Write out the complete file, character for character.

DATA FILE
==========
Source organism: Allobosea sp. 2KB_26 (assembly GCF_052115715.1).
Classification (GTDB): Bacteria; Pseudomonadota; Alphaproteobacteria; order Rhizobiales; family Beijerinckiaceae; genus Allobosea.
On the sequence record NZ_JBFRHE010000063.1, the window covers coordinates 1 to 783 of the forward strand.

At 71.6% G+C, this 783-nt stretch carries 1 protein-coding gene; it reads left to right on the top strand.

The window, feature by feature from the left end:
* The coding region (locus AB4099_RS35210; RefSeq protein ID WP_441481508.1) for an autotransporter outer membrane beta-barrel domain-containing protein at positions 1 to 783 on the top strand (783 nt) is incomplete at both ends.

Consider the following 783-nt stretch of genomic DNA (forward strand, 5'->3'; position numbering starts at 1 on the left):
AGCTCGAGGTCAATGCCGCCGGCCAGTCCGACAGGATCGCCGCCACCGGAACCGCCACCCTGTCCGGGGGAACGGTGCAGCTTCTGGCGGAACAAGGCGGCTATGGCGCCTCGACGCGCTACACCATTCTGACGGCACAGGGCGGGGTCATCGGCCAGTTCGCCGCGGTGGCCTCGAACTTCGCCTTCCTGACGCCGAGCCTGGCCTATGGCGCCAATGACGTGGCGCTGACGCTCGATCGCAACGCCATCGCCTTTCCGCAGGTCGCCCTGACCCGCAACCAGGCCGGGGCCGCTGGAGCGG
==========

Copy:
Source organism: Allobosea sp. 2KB_26 (assembly GCF_052115715.1).
Classification (GTDB): Bacteria; Pseudomonadota; Alphaproteobacteria; order Rhizobiales; family Beijerinckiaceae; genus Allobosea.
On the sequence record NZ_JBFRHE010000063.1, the window covers coordinates 1 to 783 of the forward strand.

At 71.6% G+C, this 783-nt stretch carries 1 protein-coding gene; it reads left to right on the top strand.

The window, feature by feature from the left end:
* The coding region (locus AB4099_RS35210; RefSeq protein ID WP_441481508.1) for an autotransporter outer membrane beta-barrel domain-containing protein at positions 1 to 783 on the top strand (783 nt) is incomplete at both ends.

Consider the following 783-nt stretch of genomic DNA (forward strand, 5'->3'; position numbering starts at 1 on the left):
AGCTCGAGGTCAATGCCGCCGGCCAGTCCGACAGGATCGCCGCCACCGGAACCGCCACCCTGTCCGGGGGAACGGTGCAGCTTCTGGCGGAACAAGGCGGCTATGGCGCCTCGACGCGCTACACCATTCTGACGGCACAGGGCGGGGTCATCGGCCAGTTCGCCGCGGTGGCCTCGAACTTCGCCTTCCTGACGCCGAGCCTGGCCTATGGCGCCAATGACGTGGCGCTGACGCTCGATCGCAACGCCATCGCCTTTCCGCAGGTCGCCCTGACCCGCAACCAGGCCGGGGCCGCTGGAGCGG